Want to receive publications straight to your inbox?

Griffin Centre Mental Health Services

What is the Program?

Developed in partnership with LGBTQ youth labelled with intellectual disabilities, reachOUT’s Sexual Health Information Project (SHIP) is a collaborative resource development project. SHIP is designed to raise awareness about the specific issues facing LGBTQ youth labelled with intellectual disabilities while reducing stigma and building capacity among participants.

Run out of Griffin Centre Mental Health Services in North Toronto, SHIP is part of the broader reachOUT program, which offers supports and services for LGBTQ youth. As part of reachOUT’s mandate to raise awareness of the issues faced by LGBTQ youth labelled with intellectual disabilities, SHIP engages youth in the creation of resources—including workshop modules, posters, brochures and a documentary. These resources are designed to increase visibility and reduce the isolation often experienced by LGBTQ youth labelled with intellectual disabilities. By engaging youth in the creation of such resources, the program allows participants to build self-confidence, communication skills and an increased sense of community, which, in turn, can empower them to make informed decisions about their lives, including decisions that can lower their risk for HIV and other sexually transmitted infections (STIs). By incorporating anti-oppression, anti-racism and sex-positive frameworks into its work, SHIP provides more accessible services for LGBTQ youth labelled with intellectual disabilities, while acknowledging the impact of multiple intersecting oppressions experienced by these communities.

A Note about Language

Language can be a powerful tool to challenge oppression and to engage community members. The language that reachOUT chooses to use is critical to our work. We work with people who have been labelled as “mentally retarded” or as having “developmental disabilities” or “learning disabilities.” In line with more progressive practice, we use the umbrella term ‘intellectual disabilities’ to include all of these labels.”

To draw attention to the fact that people are assessed and diagnosed within a psychological and psychiatric model, reachOUT prefers to describe people as “labelled with an intellectual disability.” This serves as a reminder that the people themselves may not agree with these labels or find them useful.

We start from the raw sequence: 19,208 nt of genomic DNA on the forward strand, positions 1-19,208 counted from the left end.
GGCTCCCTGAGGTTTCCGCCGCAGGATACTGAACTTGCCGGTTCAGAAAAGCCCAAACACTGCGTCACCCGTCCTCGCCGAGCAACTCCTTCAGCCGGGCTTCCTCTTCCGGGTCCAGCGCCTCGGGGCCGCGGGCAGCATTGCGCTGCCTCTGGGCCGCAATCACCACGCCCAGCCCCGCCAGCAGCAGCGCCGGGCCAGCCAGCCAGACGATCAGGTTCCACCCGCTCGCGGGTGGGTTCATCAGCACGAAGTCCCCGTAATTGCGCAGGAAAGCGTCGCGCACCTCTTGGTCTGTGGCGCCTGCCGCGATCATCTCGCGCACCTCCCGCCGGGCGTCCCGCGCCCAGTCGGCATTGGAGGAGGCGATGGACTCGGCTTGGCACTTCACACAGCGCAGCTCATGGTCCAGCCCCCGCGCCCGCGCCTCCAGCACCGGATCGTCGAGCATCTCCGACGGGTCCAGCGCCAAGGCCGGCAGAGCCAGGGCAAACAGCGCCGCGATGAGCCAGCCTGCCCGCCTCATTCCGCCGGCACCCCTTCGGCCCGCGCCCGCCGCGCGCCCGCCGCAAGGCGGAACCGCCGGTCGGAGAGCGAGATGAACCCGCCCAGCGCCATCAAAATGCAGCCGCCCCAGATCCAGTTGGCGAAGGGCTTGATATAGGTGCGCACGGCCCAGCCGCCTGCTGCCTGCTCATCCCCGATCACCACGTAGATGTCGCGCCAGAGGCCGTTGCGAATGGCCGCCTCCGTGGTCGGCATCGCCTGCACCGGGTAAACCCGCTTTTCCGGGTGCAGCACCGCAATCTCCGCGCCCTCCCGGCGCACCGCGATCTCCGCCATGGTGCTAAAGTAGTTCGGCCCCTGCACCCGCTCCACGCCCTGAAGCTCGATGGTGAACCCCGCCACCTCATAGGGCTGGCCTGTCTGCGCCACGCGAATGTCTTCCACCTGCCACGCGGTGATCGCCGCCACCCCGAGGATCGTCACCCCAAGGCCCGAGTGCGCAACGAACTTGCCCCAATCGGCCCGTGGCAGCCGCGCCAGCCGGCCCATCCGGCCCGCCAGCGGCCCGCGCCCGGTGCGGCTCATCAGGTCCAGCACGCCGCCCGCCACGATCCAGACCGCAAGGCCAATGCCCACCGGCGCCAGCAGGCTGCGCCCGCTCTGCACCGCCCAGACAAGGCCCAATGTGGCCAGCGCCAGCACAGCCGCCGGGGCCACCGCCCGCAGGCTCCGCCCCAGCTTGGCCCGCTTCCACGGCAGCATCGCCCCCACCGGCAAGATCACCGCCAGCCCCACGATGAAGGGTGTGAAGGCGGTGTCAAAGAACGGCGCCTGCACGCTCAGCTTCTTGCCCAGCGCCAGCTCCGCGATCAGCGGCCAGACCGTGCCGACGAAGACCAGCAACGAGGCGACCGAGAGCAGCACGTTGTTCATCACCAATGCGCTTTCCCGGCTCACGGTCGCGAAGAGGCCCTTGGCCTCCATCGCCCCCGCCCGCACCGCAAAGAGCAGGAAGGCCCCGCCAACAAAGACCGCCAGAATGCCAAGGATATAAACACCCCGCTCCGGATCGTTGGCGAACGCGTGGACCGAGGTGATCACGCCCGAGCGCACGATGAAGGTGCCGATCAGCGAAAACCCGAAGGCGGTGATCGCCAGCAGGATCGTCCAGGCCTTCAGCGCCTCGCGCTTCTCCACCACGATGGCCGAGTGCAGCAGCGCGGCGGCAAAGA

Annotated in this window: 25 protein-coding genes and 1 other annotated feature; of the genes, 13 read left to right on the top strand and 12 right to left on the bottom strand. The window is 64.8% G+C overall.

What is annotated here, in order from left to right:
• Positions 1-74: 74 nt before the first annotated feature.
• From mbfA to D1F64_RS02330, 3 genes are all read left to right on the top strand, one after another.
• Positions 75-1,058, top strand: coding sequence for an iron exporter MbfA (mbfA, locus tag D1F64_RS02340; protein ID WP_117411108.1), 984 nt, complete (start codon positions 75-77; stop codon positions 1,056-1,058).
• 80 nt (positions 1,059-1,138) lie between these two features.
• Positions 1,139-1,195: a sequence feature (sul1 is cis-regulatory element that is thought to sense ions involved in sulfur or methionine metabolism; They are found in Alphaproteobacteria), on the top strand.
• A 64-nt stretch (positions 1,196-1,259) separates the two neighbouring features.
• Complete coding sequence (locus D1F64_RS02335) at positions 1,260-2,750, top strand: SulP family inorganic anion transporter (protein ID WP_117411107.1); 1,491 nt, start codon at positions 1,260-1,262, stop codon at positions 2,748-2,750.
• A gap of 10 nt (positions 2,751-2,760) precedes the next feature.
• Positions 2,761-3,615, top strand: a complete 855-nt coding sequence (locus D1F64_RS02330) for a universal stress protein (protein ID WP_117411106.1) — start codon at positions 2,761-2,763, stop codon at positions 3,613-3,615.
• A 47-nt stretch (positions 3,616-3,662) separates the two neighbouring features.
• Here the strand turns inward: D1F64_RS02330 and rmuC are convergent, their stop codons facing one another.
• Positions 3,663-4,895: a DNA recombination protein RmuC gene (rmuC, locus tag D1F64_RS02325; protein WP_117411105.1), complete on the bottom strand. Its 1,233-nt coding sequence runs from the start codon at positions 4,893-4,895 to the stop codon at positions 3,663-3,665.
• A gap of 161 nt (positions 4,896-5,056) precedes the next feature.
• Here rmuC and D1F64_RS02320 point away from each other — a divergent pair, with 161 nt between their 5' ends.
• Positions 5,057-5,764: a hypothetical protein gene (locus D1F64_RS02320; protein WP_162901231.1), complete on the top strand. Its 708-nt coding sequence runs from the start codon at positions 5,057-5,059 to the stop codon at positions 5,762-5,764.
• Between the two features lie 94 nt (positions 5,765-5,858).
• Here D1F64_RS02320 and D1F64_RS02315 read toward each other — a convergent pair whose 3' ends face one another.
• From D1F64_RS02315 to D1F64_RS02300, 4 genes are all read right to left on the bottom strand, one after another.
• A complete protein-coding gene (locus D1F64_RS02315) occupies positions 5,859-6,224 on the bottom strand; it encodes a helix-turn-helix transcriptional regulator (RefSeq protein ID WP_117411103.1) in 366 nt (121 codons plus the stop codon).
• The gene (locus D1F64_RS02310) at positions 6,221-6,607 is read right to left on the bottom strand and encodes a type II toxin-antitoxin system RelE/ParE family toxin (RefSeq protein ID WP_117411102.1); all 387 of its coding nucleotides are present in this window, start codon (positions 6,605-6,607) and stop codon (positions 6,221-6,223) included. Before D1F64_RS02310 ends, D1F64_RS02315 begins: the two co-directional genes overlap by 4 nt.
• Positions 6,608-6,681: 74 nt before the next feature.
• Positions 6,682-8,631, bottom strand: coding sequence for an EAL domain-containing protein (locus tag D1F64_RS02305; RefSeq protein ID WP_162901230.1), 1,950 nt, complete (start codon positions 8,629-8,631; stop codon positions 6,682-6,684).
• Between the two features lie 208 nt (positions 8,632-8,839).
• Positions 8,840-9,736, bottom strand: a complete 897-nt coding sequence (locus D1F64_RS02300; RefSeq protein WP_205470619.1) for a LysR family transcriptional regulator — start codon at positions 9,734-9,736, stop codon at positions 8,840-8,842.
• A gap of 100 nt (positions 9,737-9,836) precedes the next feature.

Further, rather than calling people “clients,” the team uses more empowering terms to refer to the youth who attend reachOUT programs. People who attend drop-in groups are referred to as “participants.” Some people labelled with intellectual disabilities who are active in community organizing refer to themselves as “self-advocates” and reachOUT often uses this term when talking about youth who are active or who take forms of leadership within their projects.

Finally, reachOUT has engaged four LGBTQ people labelled with intellectual disabilities to help guide their initiatives, including project direction, training and outreach. These individuals are referred to as “consultants” and they are paid a monthly honorarium for their involvement with the project.

These terms have been discussed in partnership with people labelled with intellectual disabilities and reflect the team’s collaborative values in working together.

~ Tess Vo, Supervisor of reachOUT and Community Connections


CATIE would like to thank the reachOUT Consultants and staff for their advice and wisdom, and for their significant contribution towards the writing of this case study.

Why Was the Program Developed?

In 2005, reachOUT launched Compass, a weekly drop-in group designed to focus on the specific needs of LGBTQ youth labelled with intellectual disabilities, many of whom have unique challenges with adopting safer-sexual behaviours due to experiences facing multiple, intersecting oppressions and barriers to service access. Prior to the creation of Compass, many participants had not been exposed to sex-positive sexual health messages, let alone LGBTQ-specific information, as the sexuality of people labelled with intellectual disabilities (such as developmental disorders, Autism Spectrum Disorder and Asperger’s Syndrome) is routinely overlooked. (For recent research confirming the increased risk of contracting HIV and other STIs faced by LGBTQ youth labelled with intellectual disabilities, see Other Useful Resources.)

In addition to the weekly drop-in group, reachOUT offers community outreach, art, skills exchange, counselling and consultation services to other service providers on working with youth labelled with intellectual difficulties. These supports were designed to increase self-esteem among participants and to encourage people to make informed and healthy choices, including those regarding safer sex.